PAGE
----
categories any time, anyone, at home, less than 15 minutes, parents & caregivers, relatives & friends, babies (up to 12 months), elementary school, every year, going to school, in a weather emergency, in cold weather, in warm weather, teenager, toddlers & preschool, tween, traveling, playing sports, playing outside, on special occasions, driving
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Little steps can add up to big impact. Taking a few minutes every week to think about safety is a habit worth creating.
More kids are hit by cars on Halloween than any other day of the year, so make them shine! Add glow-in-the-dark or reflective tape (often found in the bicycle aisle or hardware section) to your kids' costumes so that drivers can see your little witches, goblins, and vampires. Glow necklaces and flashlights are also good choices to help your kids stand out at night.
More information about Halloween safety here.
Your child may be tugging at your hand, pulling you towards the bounce house at your local festival or fair or even in your neighbor's back yard, but do a little safety check before taking off her shoes and letting her bounce to her heart's delight:
Only let your child jump alone or with children of her own size and age.
Watch your child and enforce rules, such as no flips, somersaults, or rough play.
Trust your instincts. You know when something just isn't right. Look at the way the bounce house is secured to the ground, weather conditions, and the professionalism of the staff. If the house doesn't seem secure, it's windy or raining, or the staff doesn't seem to have control of the kids jumping, then trust your instinct and find another activity.
More tips to safely use inflatable bounce houses can be found here.
There is no safe way to use backyard fireworks. Even sparklers, considered “safe” by some people, burn as hot as 2000 degrees. That’s a temperature that can melt metal and set clothes on fire. About 25 percent of the people injured by backyard fireworks every year are bystanders. A child only has to watch an adult using fireworks to be hurt.
What to do? Well, even young children can have fun with glow sticks. They’re available at most toy and party supply stores, and they are pretty inexpensive. Best of all, they can look like sparklers without burning like sparklers.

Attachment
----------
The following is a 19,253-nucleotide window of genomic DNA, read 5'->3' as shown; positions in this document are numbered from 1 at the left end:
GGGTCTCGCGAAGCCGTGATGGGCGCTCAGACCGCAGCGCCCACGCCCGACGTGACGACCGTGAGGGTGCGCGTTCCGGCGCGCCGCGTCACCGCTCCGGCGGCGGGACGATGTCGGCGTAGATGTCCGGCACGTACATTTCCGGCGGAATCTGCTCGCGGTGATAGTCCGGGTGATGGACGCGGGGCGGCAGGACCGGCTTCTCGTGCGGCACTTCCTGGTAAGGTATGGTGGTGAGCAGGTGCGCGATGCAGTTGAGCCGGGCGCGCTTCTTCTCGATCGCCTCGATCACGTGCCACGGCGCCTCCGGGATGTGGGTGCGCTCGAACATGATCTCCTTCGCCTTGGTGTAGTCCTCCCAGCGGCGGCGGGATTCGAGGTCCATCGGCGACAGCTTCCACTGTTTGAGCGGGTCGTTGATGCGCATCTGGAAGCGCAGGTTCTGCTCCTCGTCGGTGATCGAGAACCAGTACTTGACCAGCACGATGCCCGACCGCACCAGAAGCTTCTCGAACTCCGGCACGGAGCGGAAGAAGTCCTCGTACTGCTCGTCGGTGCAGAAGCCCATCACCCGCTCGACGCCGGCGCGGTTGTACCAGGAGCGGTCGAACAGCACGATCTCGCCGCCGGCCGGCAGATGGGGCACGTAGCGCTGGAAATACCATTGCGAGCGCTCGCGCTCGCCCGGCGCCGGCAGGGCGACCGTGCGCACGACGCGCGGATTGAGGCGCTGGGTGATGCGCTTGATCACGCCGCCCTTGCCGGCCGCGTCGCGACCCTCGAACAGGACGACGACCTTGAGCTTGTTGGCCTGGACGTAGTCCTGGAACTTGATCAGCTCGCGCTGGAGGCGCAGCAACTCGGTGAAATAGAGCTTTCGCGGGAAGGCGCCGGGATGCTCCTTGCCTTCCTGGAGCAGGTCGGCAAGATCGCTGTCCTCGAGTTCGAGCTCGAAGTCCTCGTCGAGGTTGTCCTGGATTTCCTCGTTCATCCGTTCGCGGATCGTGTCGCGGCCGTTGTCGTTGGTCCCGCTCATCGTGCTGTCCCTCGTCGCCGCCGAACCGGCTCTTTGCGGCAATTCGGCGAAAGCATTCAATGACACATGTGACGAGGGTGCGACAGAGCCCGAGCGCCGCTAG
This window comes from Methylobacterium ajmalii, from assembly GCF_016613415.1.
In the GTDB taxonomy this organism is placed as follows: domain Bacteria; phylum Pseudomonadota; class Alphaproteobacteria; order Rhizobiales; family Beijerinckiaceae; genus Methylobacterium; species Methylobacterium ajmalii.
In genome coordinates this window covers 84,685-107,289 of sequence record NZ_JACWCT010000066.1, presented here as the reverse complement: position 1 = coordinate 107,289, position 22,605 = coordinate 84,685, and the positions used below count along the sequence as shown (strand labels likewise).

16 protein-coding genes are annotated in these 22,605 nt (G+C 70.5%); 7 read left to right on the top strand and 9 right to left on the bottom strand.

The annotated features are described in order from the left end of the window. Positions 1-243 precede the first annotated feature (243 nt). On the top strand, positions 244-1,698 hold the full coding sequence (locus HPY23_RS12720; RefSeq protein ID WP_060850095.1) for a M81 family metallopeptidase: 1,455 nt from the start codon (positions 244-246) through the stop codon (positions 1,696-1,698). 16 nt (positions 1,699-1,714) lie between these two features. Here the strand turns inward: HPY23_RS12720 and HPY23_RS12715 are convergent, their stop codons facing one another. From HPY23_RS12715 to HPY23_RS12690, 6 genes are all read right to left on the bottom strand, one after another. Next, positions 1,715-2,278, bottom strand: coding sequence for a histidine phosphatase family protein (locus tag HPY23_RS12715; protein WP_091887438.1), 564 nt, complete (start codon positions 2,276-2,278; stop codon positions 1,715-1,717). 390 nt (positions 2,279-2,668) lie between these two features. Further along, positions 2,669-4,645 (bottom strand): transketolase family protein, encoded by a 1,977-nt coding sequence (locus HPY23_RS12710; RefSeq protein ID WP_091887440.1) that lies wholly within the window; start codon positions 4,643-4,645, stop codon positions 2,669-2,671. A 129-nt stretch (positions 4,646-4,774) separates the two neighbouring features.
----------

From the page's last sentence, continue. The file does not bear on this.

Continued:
It’s Memorial Day, the unofficial beginning of summer. Community pools open, families fire up their grills. If this is your family’s unofficial start of summer too, take a few minutes to review these tips on safe grilling, safe summer travel, and safe swimming.
Memorial Day exists, though, to honor those members of the military who have died while serving the United States. You can try a number of safe activities with your children to teach them about why the day is important.
And tell your teenagers that you have. Prom and graduation season can be hard on parents and teens. Teens are itching for more independence, and parents still want to keep their kids safe. Taking a concrete action like locking up the alcohol lets your children know where you stand on the issue and lets them know that you still care.
USA Today has some other ideas about how parents, students and schools can work together for a safe prom.
Or the cakes and pies. The kitchen is a hot spot in more ways than one this time of year. All of the activity may tempt children to explore that room and this puts them at risk of burns, cuts, and other injuries. Give the kids a chance to help by icing or otherwise decorating baked goods once they are cool.
Some decorations, like hard candies and gum drops, are choking hazards for children 4 years of age and younger so avoid those with very young children. And continue to follow basic kitchen safety with children by keeping knives and other sharp items out of reach (preferably in latched drawers), using the back burners, turning pot handles toward the back of the stove, and keeping a 3 foot "no kids" zone around the oven.
It may not be an easy conversation, but these guidelines can help. Nearly 4 times as many underage drinkers end up at the hospital on a New Year’s Day as on a regular day.
Teenagers don’t always listen. But at least they will know that you are paying attention to the issue.
Button batteries look like coins (or candy) and power many toys and electronic devices. They are also very easy for children to swallow. Buy toys and devices with safety latches on battery compartments or other child-resistant features.
The batteries can become lodged in throats and intestines and release harmful chemicals. Learn more about button battery safety here.
You may have tried to make your home safe, but what about the homes you visit for the holidays? This brochure can help show you what to look for.
Grandparents and other adults often keep their medicine in easy reach and their household cleaners in unlocked cabinets. Ask if you can secure those items when you arrive. Be sure to put them back when you leave.
Your goblin may look really scary in that mask, but can he see out of the eye holes? Is your princess going to trip on her long flowing gown? Will drivers be able to see your vampires on a dark road?
Some experts call dangerous Halloween costumes “Deadly Cute.”